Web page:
This is the first installment of a blog series announced here.
For those who knew the Olympic sprinter Eric Liddell personally, it was not his exceptional speed that was his most outstanding quality. It was his exceptional Christian character. Liddell took very seriously a verse that is largely dismissed by Christians today: “You therefore must be perfect, as your heavenly Father is perfect” (Matt 5:48).
Dr. George Dorling, former flat mate of Liddell’s, recalled that this verse “was the standard by which he judged his actions…whenever he had not attained that perfection which Jesus commanded, then he recognized it as sin and took appropriate steps to put it right.”
To be sure, Liddell did not believe in perfectionism—the idea that one can attain a sinless state in this lifetime. Nor was he a legalist, thinking that he could earn his salvation by living a holy life. Instead, he simply recognized that Christians were renewed and empowered by God’s grace for a clear purpose, namely that they would earnestly follow their Lord.
In this way, Liddell avoided a pitfall that is so common amongst Christians today. He did not use his own sin and failure as a reason not to strive towards holiness. Liddell recognized that he often fell short of God’s perfect law—and was willing to repent when he did so. But, he did not use his falling short to thrown his hands up in the air and say “why bother.” He was willing to run the race even if he fell down along the way.
Of all the aspects of Liddell’s Christian character, his kindness to others was perhaps his most exceptional quality. Even in the midst of the intense competition of the sporting world, Liddell was known to have a warm and gracious disposition to his competitors. Right before a race, he would often greet each of the other runners, wishing them the best of luck. He would also offer the use of his trowel so that they could dig out their starting block. During an especially cold day (not uncommon in Scotland), Liddell draped his own Edinburgh blue blazer around the shoulders of one of his opponents who was clearly chilled between matches.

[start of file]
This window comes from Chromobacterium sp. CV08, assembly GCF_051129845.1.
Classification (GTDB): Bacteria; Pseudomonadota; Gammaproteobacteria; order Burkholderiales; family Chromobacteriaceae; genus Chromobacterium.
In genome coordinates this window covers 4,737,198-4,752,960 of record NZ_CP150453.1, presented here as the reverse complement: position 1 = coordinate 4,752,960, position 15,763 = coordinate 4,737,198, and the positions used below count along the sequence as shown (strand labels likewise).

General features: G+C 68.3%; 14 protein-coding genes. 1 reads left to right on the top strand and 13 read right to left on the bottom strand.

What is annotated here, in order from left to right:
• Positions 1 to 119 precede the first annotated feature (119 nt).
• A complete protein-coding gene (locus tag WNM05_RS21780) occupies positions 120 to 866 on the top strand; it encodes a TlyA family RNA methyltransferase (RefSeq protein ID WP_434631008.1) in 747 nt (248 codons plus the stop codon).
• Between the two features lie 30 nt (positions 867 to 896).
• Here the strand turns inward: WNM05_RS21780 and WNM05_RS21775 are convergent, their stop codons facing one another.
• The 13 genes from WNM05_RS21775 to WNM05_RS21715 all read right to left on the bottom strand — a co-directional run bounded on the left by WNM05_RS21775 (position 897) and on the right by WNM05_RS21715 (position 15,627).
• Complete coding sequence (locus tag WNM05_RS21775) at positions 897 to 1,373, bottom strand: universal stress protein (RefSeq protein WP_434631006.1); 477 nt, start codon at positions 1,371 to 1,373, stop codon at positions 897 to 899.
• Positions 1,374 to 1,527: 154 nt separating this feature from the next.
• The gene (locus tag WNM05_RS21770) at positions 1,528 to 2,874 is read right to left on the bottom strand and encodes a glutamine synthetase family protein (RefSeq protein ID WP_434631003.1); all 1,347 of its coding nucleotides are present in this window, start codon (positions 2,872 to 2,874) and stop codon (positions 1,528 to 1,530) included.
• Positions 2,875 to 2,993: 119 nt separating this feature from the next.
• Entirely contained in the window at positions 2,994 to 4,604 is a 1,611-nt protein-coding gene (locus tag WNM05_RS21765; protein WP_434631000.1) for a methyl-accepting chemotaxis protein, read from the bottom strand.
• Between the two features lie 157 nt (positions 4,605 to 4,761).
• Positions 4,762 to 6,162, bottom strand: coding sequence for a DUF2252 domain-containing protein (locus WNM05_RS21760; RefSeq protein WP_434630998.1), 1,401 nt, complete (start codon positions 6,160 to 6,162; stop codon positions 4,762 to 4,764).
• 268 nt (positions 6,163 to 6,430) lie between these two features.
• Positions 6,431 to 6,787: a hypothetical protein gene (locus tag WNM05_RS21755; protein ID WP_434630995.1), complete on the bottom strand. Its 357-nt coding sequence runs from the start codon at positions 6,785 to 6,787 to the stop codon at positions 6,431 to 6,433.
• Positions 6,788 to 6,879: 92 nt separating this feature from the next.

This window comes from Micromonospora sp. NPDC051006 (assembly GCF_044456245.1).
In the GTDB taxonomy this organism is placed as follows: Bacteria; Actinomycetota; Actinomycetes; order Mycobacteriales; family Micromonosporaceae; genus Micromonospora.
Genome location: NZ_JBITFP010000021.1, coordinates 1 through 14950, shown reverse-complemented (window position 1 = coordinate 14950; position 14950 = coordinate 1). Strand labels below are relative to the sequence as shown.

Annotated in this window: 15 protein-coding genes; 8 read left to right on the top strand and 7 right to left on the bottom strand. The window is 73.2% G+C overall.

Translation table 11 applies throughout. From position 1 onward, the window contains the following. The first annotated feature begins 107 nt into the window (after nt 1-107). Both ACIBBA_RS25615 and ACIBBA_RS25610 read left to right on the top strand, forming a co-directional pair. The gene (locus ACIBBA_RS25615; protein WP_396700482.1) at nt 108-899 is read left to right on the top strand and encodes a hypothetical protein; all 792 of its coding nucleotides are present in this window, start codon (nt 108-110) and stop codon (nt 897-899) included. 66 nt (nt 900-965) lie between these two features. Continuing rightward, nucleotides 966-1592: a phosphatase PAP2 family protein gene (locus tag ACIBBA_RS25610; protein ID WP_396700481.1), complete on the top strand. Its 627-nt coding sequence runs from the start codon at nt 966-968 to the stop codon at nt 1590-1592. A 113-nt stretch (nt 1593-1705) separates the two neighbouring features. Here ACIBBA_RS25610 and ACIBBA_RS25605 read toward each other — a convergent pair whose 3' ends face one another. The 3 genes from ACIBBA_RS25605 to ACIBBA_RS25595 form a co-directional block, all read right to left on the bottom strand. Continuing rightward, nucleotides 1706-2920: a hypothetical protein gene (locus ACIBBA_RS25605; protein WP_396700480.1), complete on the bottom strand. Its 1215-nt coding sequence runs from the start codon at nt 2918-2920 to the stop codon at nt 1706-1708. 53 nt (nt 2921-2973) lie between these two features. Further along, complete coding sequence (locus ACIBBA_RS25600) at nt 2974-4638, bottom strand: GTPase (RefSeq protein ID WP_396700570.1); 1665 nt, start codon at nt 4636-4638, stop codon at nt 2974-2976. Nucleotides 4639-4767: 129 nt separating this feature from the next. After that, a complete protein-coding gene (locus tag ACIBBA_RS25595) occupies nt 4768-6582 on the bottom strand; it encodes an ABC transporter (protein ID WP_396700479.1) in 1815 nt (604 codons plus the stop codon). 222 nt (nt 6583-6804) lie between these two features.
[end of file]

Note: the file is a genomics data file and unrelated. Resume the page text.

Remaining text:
On another occasion, during a meet at Craiglockhart, Liddell noticed that there was a black runner to whom no one was speaking. Liddell quickly went to the young man and engaged him in warm conversation until his event was called.
No doubt some will say that these are little things, tiny gestures, small matters. After all, Liddell is not curing cancer, or building a homeless shelter, or saving the world. But, that is exactly where we miss the point. Some of our most influential moments as believers are during the small and mundane things of life.
We underestimate the impact of one life faithfully lived for Christ. It’s like a small mustard seed that seem inconsequential. But, it can grow into a large tree so that even the birds can nest in its branches.
Christian character really does matter.
 Julian Wilson, Complete Surrender, 30.
I like his attitude…take my life & let it be, on & off the field.
there may be a spelling error (of the intense completion of the sporting world)
Chris Cowan says
Dr Kruger, if you were to recommend one biography of Liddell, which would you choose?
Michael Kruger says
Thanks, Chris. I like “Eric Liddell: Pure Gold” by David McCasland, and also “Complete Surrender: A Biography of Eric Liddell” by Julian Wilson.